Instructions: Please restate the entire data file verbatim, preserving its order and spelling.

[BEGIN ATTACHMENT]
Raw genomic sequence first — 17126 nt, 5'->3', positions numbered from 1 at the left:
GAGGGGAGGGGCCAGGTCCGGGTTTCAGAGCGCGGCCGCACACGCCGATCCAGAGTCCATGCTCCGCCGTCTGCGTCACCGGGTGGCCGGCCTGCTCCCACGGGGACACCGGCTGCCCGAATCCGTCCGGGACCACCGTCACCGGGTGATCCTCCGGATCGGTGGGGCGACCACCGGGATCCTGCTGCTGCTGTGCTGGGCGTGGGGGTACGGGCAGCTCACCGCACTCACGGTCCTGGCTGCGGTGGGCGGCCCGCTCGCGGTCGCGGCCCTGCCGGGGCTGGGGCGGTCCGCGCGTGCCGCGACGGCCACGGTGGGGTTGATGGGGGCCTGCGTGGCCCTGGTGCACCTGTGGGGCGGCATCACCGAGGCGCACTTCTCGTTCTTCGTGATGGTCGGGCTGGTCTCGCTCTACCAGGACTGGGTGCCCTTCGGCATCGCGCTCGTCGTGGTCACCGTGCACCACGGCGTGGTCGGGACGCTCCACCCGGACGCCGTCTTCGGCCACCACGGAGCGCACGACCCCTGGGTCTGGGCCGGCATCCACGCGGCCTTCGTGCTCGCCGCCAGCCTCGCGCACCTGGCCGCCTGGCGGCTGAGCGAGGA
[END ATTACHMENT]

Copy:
Raw genomic sequence first — 17126 nt, 5'->3', positions numbered from 1 at the left:
GAGGGGAGGGGCCAGGTCCGGGTTTCAGAGCGCGGCCGCACACGCCGATCCAGAGTCCATGCTCCGCCGTCTGCGTCACCGGGTGGCCGGCCTGCTCCCACGGGGACACCGGCTGCCCGAATCCGTCCGGGACCACCGTCACCGGGTGATCCTCCGGATCGGTGGGGCGACCACCGGGATCCTGCTGCTGCTGTGCTGGGCGTGGGGGTACGGGCAGCTCACCGCACTCACGGTCCTGGCTGCGGTGGGCGGCCCGCTCGCGGTCGCGGCCCTGCCGGGGCTGGGGCGGTCCGCGCGTGCCGCGACGGCCACGGTGGGGTTGATGGGGGCCTGCGTGGCCCTGGTGCACCTGTGGGGCGGCATCACCGAGGCGCACTTCTCGTTCTTCGTGATGGTCGGGCTGGTCTCGCTCTACCAGGACTGGGTGCCCTTCGGCATCGCGCTCGTCGTGGTCACCGTGCACCACGGCGTGGTCGGGACGCTCCACCCGGACGCCGTCTTCGGCCACCACGGAGCGCACGACCCCTGGGTCTGGGCCGGCATCCACGCGGCCTTCGTGCTCGCCGCCAGCCTCGCGCACCTGGCCGCCTGGCGGCTGAGCGAGGA